In old age, cognitive and physical functions are correlated. Knowing the correlations between genetic and environmental influences underlying this correlation can help to clarify the reasons for the observable (phenotypic) correlation. We estimated these correlations in a sample of 1,053 pairs of twins from the Longitudinal Study of Aging Danish Twins. Cognitive function was measured using forward and backward digit span, immediate and delayed memory, and fluency tasks. Physical function was measured using self-report of ability to carry out physical activities including walking, running, and climbing stairs. The phenotypic correlation between latent variable representations was .46 (95% confidence interval 0.27-0.65). The genetic correlation was .56 (95% confidence interval 0.15-1.00) and the nonshared environmental correlation .48 (95% confidence interval 0.35-0.61). We discuss several ways of interpreting these correlations.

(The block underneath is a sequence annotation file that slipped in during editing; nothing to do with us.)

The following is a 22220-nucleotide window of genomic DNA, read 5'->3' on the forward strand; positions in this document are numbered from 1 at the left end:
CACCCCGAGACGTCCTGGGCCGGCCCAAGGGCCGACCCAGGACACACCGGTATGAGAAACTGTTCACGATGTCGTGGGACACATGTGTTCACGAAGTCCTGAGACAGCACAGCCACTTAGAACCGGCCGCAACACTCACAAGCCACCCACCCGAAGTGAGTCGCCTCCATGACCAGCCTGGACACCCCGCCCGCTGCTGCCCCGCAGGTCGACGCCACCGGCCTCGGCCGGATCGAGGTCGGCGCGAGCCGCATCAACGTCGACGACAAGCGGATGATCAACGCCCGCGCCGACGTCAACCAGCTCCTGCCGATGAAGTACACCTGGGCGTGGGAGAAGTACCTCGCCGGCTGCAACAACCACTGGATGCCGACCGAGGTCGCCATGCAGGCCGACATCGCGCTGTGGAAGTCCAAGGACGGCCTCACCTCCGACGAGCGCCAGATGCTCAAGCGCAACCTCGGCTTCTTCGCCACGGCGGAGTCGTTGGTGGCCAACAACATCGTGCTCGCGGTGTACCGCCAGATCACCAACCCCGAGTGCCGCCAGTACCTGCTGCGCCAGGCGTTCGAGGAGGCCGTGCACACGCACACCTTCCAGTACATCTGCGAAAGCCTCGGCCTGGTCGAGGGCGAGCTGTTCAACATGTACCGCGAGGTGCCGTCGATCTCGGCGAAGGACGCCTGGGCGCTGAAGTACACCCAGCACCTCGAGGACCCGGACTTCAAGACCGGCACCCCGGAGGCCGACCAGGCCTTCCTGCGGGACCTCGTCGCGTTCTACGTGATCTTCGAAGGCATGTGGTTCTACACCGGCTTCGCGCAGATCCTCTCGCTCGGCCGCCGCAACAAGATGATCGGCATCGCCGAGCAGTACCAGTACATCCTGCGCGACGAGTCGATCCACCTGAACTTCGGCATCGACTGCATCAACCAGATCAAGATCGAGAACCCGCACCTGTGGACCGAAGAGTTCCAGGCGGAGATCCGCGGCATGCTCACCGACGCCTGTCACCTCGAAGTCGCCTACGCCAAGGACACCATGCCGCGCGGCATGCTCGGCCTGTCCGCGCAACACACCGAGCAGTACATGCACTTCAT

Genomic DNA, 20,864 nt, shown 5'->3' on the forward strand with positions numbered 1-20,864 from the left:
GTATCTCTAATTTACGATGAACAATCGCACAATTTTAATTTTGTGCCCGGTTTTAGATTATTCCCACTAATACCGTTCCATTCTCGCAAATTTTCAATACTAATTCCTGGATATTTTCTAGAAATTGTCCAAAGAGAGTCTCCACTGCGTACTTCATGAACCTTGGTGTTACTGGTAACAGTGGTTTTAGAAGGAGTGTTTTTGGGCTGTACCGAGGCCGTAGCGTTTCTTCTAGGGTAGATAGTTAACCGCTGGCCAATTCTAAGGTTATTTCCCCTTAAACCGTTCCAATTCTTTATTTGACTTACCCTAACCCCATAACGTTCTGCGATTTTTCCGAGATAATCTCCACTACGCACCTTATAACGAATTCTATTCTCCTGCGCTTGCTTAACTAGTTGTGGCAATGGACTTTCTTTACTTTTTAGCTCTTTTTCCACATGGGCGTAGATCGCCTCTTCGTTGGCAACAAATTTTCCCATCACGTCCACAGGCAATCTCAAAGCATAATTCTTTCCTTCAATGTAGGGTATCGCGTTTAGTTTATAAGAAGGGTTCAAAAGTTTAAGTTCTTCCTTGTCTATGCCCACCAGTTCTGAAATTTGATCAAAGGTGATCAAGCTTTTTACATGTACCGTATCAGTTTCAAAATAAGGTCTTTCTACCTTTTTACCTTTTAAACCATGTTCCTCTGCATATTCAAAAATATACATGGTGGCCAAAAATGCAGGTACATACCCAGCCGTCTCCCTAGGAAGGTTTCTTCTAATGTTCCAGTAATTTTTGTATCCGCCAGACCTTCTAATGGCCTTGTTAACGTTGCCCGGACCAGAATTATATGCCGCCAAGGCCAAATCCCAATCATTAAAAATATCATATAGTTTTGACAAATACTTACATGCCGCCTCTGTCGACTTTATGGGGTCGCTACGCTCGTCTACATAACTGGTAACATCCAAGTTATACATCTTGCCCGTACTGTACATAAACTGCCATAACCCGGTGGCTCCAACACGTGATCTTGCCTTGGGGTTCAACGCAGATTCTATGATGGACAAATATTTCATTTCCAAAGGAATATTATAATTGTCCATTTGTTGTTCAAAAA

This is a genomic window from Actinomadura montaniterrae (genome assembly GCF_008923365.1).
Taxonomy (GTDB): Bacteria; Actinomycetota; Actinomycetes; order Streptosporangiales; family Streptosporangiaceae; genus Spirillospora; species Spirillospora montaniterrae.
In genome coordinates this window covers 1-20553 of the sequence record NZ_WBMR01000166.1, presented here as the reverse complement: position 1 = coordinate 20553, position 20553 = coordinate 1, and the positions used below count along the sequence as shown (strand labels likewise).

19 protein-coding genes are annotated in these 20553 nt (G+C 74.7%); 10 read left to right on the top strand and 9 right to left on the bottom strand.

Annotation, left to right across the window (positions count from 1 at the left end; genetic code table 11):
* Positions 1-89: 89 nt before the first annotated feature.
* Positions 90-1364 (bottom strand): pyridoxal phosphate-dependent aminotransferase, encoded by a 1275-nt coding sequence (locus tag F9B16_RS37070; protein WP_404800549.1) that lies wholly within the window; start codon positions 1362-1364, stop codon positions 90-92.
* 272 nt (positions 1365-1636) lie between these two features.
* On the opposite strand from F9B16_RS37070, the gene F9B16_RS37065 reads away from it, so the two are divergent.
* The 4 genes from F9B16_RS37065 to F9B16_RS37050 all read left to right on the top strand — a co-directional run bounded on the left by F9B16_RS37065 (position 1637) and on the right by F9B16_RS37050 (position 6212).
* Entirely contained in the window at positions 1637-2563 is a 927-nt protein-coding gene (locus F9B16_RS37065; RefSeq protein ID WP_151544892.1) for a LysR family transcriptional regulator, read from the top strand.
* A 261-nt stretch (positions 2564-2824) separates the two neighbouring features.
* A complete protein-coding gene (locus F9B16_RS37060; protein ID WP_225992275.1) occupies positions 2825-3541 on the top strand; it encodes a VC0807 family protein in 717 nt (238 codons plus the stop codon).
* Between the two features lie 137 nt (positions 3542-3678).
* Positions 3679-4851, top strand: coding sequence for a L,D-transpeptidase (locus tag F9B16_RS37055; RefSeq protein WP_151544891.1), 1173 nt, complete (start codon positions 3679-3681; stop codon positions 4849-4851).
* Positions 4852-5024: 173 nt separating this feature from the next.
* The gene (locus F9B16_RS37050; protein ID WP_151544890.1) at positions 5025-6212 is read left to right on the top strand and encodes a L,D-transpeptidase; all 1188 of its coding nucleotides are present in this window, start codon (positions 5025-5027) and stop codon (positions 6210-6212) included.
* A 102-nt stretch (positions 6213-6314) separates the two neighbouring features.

|Original language||English (US)|
|Number of pages||8|
|Journal||Journals of Gerontology - Series B Psychological Sciences and Social Sciences|
|State||Published - Jan 2009|
Bibliographical noteFunding Information:
The LSADT was supported by grants from the U.S. National Institute on Aging (PO1-AG08761) and the Danish National Research Foundation. I.J.D. is the recipient of a Royal Society Wolfson Research Merit Award. W.J. holds a Research Council UK Fellowship. The Danish Aging Research Center is supported by a grant from the VELUX foundation.
- Genetic and environmental correlation
- Late-life cognitive ability
- Physical fitness